I grew up in a household with both of my parents and a younger sister. As a child, I was keen to involve myself in a range of personal pursuits, including playing the violin, writing, and participating in community organisations — all of which was supported by my parents. None of these activities was ever forced or even suggested by my parents — they were all undertaken of my own choosing. I was always a little ‘different’ to the other kids in some ways, but my parents rarely insisted that I be like everyone else (although I’m pretty sure they weren’t impressed with the black lipstick or pierced tongue).

When I was 12, I decided to join St John Ambulance as a cadet, and I stayed with the organisation until I was 18. During that time, I learnt invaluable skills that were not only practical (such as life-saving first aid training), but I also received mentoring from other women who helped to shape who I am today. One of these women was Deanna, my superintendent at the Welcome Creek Division of St John Ambulance. Having been a member of the organisation for many years, Deanna was an inspiring person to lead a group of young people (mostly girls). Deanna’s influence was so great that in 1999 I was a member of the team of three who won the State Titles for first aid competitions (Queensland), and she then took us to Melbourne to compete in the National Titles a few months later. Deanna now has three daughters of her own, who will no doubt grow up to be inspiring young women themselves. Although I am no longer a member of the organisation, its positive influence will stay with me for the rest of my life (and I keep my first aid training up to date!).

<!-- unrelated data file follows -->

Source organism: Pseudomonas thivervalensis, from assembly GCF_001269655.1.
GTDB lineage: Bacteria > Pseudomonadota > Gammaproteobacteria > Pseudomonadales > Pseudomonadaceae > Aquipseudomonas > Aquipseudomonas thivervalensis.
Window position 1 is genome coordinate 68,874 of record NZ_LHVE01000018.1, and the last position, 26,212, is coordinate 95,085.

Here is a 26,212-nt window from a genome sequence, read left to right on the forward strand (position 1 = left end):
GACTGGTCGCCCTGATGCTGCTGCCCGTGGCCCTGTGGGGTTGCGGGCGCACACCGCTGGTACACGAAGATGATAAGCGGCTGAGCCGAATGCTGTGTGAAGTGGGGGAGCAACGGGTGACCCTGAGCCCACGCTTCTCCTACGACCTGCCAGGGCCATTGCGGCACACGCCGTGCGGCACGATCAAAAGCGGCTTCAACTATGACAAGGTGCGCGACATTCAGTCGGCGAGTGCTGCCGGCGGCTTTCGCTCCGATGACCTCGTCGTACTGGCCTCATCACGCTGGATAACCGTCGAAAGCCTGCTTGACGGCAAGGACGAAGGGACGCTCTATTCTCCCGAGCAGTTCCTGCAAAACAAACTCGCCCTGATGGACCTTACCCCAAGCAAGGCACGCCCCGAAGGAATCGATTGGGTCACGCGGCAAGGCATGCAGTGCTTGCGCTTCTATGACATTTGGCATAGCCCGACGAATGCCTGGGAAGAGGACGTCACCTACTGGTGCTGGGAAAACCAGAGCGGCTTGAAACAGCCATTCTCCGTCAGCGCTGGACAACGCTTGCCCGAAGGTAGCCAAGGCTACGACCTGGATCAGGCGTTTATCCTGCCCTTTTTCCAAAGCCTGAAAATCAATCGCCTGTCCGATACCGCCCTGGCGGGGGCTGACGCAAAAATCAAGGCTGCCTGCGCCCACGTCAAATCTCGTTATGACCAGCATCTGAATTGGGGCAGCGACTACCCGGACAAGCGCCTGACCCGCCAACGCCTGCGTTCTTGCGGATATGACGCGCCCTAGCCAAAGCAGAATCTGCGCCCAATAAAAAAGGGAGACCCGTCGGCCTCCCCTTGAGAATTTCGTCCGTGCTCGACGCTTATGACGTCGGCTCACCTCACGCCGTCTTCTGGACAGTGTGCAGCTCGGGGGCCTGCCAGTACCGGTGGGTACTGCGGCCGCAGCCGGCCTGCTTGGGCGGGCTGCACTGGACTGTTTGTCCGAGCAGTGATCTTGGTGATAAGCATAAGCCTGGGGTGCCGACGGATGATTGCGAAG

These days, I have a full-time job in publishing, and am newly married with a mortgage. I am fortunate enough to live in a society where I have the choice of whether to work or stay home and have a family, and I have a choice in who I marry (or whether I marry at all). I do all the cooking in our home, but my husband cleans up after me, and we share all the other household duties. I don’t want to be a high-flying corporate executive — I just want to work in a job that I enjoy in a profession that I have chosen and be paid a fair amount for it. And, although I may grumble about it at times, that’s generally what I have right now.

Recently, I’ve begun learning some skills that are traditionally considered to be ‘women’s work’ — sewing, in particular. However, unlike young women in many other societies, I made this has been solely my decision. I have become increasingly aware of the sweatshop conditions that are endured by countless women around the world, so I wanted to do my little bit to help. I’ve started purchasing as much clothing as I can from companies that do not use sweatshop labour, in addition to making some items myself. I may find it frustrating and tiring (and I have been known to curse at my very old machine), but I can eat when I want, I can take toilet breaks, I can watch the television, and I can stop whenever I feel like it.

That’s a little bit of my story as a girl. I sponsor a child in Pakistan, Fazila, so that I can help to make a positive difference in the life of at least one other young girl. My hope for Fazila is that she grows up to become an educated young woman who is able to make choices for herself. Please visit the Because I Am a Girl website to read more stories, as they are truly inspiring.